Top Ten Holiday Jackets


If you have a winter-sports junkie on your shopping list, and you've seen Outside's third annual Winter Buyer's Guide, you've got your ski-coat, hard-shell, and soft-shell needs taken care of. To fill in the gaps, we found ten great jackets for fall/winter/spring, with something for every budget. Because, from Buffalo to San Diego, everyone loves to have another cool warm layer.

—Will Palmer

Burton Process Premium Full-Zip Hoodie: Some would say hoodie wearers must be under age 30 and own a snowboard, but this plush sherpa-fleece-lined, all-cotton model is subtle enough for anyone. At least anyone whose melon encounters cold once in a while—you wouldn't want to be a pretender. Look very closely and you can make out the thin green lines running across the front. That's for edge, just a touch. $75;

Brooks Tienken II: I wear this one around town on weekends because it makes me look like a real athlete. I think that's on account of the sleek striping across the chest and down one arm. But Brooks makes some of the best real running apparel out there, and this track jacket is no exception. With moisture-wicking, thermoregulating Equilibrium polyester, it breathes easy and keeps you warm after a blustery day on the trail. $60;

Dakine Turbine Mock: Think of it as a mash-up between a track top from the seventies and a fleece jacket from the naughts. It's what gearheads would call a “hard-faced fleece”—the polyester is smooth (and a bit water- and wind-resistant) on the exterior and soft and fleecy on the inside. It won't repel the elements as well as a bona fide soft shell, but it's a great piece for cruising around town by itself or as a midlayer at the resort. $80;

FlyLow Prefontaine: The backcountry skier's best friend. FlyLow is a five-year-old Denver company that designs clothes for “the out-all-day, skinning, bootpacking, lift-riding, ripping, I-use-my-gear modern skier.” This is a solid midlayer best suited for warmer days (it's not insulated or fleece-lined) and equipped to handle dampness, with durable water-resistant (DWR) nylon that stretches four ways for easy motion and runs two inches long in back to keep snow from creeping into unwanted places. Back at the lodge, it looks as good as anything else on this list. $100;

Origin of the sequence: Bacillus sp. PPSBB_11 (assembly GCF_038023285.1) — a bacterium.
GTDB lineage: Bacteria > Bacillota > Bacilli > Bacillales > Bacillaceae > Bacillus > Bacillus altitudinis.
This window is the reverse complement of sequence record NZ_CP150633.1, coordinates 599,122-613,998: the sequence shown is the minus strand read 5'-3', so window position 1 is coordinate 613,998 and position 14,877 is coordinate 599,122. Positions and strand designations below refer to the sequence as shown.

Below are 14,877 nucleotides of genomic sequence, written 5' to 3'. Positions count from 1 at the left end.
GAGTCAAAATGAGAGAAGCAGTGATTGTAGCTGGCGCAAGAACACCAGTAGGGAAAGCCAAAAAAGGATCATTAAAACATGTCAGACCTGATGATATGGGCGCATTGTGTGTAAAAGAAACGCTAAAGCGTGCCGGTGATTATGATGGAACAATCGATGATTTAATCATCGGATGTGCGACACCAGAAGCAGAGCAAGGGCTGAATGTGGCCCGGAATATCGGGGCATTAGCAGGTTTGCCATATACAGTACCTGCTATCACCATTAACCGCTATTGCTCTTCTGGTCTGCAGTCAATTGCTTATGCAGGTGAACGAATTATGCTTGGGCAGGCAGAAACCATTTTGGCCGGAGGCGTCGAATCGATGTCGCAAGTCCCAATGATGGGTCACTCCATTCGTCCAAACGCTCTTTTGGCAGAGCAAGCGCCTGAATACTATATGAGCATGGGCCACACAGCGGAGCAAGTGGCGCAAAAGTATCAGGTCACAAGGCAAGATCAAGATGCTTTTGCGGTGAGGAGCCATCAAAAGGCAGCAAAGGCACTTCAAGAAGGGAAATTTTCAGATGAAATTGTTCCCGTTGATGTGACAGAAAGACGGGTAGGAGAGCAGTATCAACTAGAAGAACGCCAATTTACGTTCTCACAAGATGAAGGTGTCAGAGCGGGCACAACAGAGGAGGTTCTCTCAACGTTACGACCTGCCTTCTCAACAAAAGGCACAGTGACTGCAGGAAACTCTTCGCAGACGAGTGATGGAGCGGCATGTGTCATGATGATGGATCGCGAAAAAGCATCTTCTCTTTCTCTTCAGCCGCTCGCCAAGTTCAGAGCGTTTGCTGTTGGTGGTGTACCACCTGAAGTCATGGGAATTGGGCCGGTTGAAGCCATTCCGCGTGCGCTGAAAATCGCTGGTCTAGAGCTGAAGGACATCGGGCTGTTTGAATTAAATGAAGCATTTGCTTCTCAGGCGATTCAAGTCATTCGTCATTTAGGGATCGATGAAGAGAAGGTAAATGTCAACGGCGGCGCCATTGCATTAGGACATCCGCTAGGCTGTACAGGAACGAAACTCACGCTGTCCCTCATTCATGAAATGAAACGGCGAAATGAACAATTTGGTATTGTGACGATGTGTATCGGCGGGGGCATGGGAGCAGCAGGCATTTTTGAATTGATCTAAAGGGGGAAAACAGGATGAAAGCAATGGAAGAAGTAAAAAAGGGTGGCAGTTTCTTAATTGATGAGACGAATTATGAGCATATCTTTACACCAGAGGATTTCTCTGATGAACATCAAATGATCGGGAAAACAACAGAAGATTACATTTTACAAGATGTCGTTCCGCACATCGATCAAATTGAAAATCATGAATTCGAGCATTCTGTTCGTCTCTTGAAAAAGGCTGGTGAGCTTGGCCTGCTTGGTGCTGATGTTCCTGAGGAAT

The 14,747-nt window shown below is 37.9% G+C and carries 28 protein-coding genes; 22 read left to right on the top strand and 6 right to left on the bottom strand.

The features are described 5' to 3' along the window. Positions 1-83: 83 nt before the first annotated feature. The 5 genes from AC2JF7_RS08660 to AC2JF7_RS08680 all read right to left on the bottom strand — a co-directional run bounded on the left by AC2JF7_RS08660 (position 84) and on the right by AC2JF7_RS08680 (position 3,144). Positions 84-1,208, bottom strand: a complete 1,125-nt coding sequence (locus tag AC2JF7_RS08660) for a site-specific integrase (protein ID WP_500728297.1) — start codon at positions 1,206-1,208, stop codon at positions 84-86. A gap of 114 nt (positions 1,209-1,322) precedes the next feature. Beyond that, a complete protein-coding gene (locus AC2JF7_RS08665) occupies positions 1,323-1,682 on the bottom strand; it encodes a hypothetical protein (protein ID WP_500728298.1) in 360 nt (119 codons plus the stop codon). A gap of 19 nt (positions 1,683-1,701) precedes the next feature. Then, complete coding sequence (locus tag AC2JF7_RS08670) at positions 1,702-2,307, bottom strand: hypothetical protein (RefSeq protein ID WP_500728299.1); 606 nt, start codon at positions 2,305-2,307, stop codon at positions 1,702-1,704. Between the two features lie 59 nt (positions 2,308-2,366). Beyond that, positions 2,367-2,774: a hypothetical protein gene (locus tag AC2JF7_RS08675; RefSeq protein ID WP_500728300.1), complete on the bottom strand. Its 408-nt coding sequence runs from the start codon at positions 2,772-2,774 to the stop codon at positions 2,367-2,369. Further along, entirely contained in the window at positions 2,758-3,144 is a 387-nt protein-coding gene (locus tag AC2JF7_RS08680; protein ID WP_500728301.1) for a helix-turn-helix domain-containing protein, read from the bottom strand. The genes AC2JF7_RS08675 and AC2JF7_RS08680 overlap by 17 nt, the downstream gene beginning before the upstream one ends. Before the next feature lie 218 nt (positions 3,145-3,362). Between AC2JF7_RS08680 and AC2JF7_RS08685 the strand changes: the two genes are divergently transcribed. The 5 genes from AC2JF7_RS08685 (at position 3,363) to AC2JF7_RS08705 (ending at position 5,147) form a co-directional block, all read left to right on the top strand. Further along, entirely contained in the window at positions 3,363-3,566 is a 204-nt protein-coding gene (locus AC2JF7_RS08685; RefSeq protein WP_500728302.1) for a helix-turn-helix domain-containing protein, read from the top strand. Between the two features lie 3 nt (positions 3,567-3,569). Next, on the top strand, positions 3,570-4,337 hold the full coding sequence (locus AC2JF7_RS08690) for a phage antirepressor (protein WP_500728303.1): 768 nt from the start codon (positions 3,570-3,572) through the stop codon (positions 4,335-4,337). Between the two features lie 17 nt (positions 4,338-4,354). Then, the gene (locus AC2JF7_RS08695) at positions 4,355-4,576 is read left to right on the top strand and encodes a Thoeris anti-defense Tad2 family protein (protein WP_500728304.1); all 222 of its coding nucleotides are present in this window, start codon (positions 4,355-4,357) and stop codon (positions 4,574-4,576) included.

K-Swiss Sherpa Track Top: This is a proper coat, lined with sherpa fleece, a synthetic fleece that's unsheared, leaving it in a state that resembles fluffy merino wool. It's almost frightening how warm this thing is (from a company known for its tennis garb, no less). Come December, I'm still wearing it instead of a down coat (at least until the snow falls). As for the “Track” and the “Top” in the name? Beats me. It's just a downright dependable insulating outer layer for going anywhere. $175;

Merrell Torino: This piece is a rare successful combination of sporty, vintage, and semi-dressy. I wore it all day on Thanksgiving, instead of my shopworn cardigans, and I felt like I'd found the ideal 21st-century counterpart—with mod styling and a zip front. It provides a nice moderate amount of warmth, with just a touch of wool in the polyester-acrylic fabric. One fit note: Due to its deep cut, it's better for guys with a long torso. $139;

Mission Playground Indicator Jacket: The Killer Value on this list. This young company's “mission” is to preserve our common “playground,” and they do take their green credentials seriously, designing eco-messages into each piece and putting 1 percent toward environmental efforts. I've grown attached to this recycled-polyester-and-organic-cotton jacket because I feel good in it for other reasons: It's soft, slim-cut, and has a nice casual, almost grungy feel that makes me want to grab it for any errand. $38;

Patagonia Men's Wind Shield Jacket: The most technical jacket here, this high-performance soft shell is well worth the price for runners, nordic skiers, or anyone who spends serious time outdoors in the winter. With polyurethane-coated, three-ply panels in front to banish the wind; soft, breathable, stretchy fleece all over; DWR finish; and MP3 pockets right up by your neck, we can't think of what it's missing, but if it needs style points, it scores those for its unique blood-red color. $150;

Puma Tricot Cat Suit Jacket: Like the Brooks jacket above, this one is a classic warm-up jacket that's great for before and after a workout. But more than that, it's a hip zip-up, from an always hip company, that I can wear out to the bar, while raking leaves out back, or to work on Fridays. The polyester number has a svelte cut, and the seventies-style cat logo on the chest gives it enough flavor without being obnoxious. $55;

Saucony On Trak: The On Trak is a well-made jacket that sports a more conservative look. The subtle houndstooth pattern reminds me of one of the classic windbreakers my dad would've worn, and it's well suited for wearing around town and on bracing winter hikes. With smooth terry lining, it's also surprisingly warm for post-run cool downs. Night runners, be sure to check out Saucony's super-bright Vizi-Pro jackets, with embedded LED lights. $90;